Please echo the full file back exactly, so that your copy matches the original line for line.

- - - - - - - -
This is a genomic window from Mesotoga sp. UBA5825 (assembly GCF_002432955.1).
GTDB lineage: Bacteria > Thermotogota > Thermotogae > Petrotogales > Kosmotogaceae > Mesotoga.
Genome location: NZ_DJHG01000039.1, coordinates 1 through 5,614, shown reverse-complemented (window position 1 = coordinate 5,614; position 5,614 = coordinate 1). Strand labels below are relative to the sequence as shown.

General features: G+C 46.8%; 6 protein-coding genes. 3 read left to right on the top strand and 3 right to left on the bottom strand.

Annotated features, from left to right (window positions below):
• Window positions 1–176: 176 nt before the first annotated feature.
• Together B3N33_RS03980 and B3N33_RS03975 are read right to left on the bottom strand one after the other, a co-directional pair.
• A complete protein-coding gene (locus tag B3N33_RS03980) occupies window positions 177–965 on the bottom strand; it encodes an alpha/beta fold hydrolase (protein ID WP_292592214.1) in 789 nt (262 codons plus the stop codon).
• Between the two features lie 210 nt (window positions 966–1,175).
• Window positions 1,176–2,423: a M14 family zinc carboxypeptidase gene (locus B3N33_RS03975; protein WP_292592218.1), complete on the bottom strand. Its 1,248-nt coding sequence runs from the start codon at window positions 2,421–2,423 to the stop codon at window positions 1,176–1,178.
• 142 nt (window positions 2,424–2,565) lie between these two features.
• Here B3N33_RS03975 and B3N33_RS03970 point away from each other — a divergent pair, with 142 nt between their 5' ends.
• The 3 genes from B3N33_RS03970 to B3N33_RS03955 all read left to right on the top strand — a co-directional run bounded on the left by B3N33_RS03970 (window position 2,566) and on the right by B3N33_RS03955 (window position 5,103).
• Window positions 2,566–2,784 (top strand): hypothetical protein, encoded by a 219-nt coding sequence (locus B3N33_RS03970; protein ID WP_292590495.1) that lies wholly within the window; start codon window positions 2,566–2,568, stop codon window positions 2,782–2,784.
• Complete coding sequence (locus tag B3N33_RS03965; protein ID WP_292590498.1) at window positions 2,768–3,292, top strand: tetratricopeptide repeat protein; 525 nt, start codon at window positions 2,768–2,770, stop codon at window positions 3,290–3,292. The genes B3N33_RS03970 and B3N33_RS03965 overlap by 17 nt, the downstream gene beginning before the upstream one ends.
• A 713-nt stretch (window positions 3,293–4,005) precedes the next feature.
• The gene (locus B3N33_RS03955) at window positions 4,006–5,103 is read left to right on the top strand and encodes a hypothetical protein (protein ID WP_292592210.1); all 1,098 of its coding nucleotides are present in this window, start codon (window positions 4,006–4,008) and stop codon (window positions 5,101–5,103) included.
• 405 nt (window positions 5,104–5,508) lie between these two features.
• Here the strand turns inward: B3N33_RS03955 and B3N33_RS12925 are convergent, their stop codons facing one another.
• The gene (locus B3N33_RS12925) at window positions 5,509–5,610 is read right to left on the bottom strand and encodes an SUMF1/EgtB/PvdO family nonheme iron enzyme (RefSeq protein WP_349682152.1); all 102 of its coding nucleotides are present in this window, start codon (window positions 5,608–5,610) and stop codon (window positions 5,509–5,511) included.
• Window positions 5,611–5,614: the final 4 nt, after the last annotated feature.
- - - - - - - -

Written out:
This is a genomic window from Mesotoga sp. UBA5825 (assembly GCF_002432955.1).
GTDB lineage: Bacteria > Thermotogota > Thermotogae > Petrotogales > Kosmotogaceae > Mesotoga.
Genome location: NZ_DJHG01000039.1, coordinates 1 through 5,614, shown reverse-complemented (window position 1 = coordinate 5,614; position 5,614 = coordinate 1). Strand labels below are relative to the sequence as shown.

General features: G+C 46.8%; 6 protein-coding genes. 3 read left to right on the top strand and 3 right to left on the bottom strand.

Annotated features, from left to right (window positions below):
• Window positions 1–176: 176 nt before the first annotated feature.
• Together B3N33_RS03980 and B3N33_RS03975 are read right to left on the bottom strand one after the other, a co-directional pair.
• A complete protein-coding gene (locus tag B3N33_RS03980) occupies window positions 177–965 on the bottom strand; it encodes an alpha/beta fold hydrolase (protein ID WP_292592214.1) in 789 nt (262 codons plus the stop codon).
• Between the two features lie 210 nt (window positions 966–1,175).
• Window positions 1,176–2,423: a M14 family zinc carboxypeptidase gene (locus B3N33_RS03975; protein WP_292592218.1), complete on the bottom strand. Its 1,248-nt coding sequence runs from the start codon at window positions 2,421–2,423 to the stop codon at window positions 1,176–1,178.
• 142 nt (window positions 2,424–2,565) lie between these two features.
• Here B3N33_RS03975 and B3N33_RS03970 point away from each other — a divergent pair, with 142 nt between their 5' ends.
• The 3 genes from B3N33_RS03970 to B3N33_RS03955 all read left to right on the top strand — a co-directional run bounded on the left by B3N33_RS03970 (window position 2,566) and on the right by B3N33_RS03955 (window position 5,103).
• Window positions 2,566–2,784 (top strand): hypothetical protein, encoded by a 219-nt coding sequence (locus B3N33_RS03970; protein ID WP_292590495.1) that lies wholly within the window; start codon window positions 2,566–2,568, stop codon window positions 2,782–2,784.
• Complete coding sequence (locus tag B3N33_RS03965; protein ID WP_292590498.1) at window positions 2,768–3,292, top strand: tetratricopeptide repeat protein; 525 nt, start codon at window positions 2,768–2,770, stop codon at window positions 3,290–3,292. The genes B3N33_RS03970 and B3N33_RS03965 overlap by 17 nt, the downstream gene beginning before the upstream one ends.
• A 713-nt stretch (window positions 3,293–4,005) precedes the next feature.
• The gene (locus B3N33_RS03955) at window positions 4,006–5,103 is read left to right on the top strand and encodes a hypothetical protein (protein ID WP_292592210.1); all 1,098 of its coding nucleotides are present in this window, start codon (window positions 4,006–4,008) and stop codon (window positions 5,101–5,103) included.
• 405 nt (window positions 5,104–5,508) lie between these two features.
• Here the strand turns inward: B3N33_RS03955 and B3N33_RS12925 are convergent, their stop codons facing one another.
• The gene (locus B3N33_RS12925) at window positions 5,509–5,610 is read right to left on the bottom strand and encodes an SUMF1/EgtB/PvdO family nonheme iron enzyme (RefSeq protein WP_349682152.1); all 102 of its coding nucleotides are present in this window, start codon (window positions 5,608–5,610) and stop codon (window positions 5,509–5,511) included.
• Window positions 5,611–5,614: the final 4 nt, after the last annotated feature.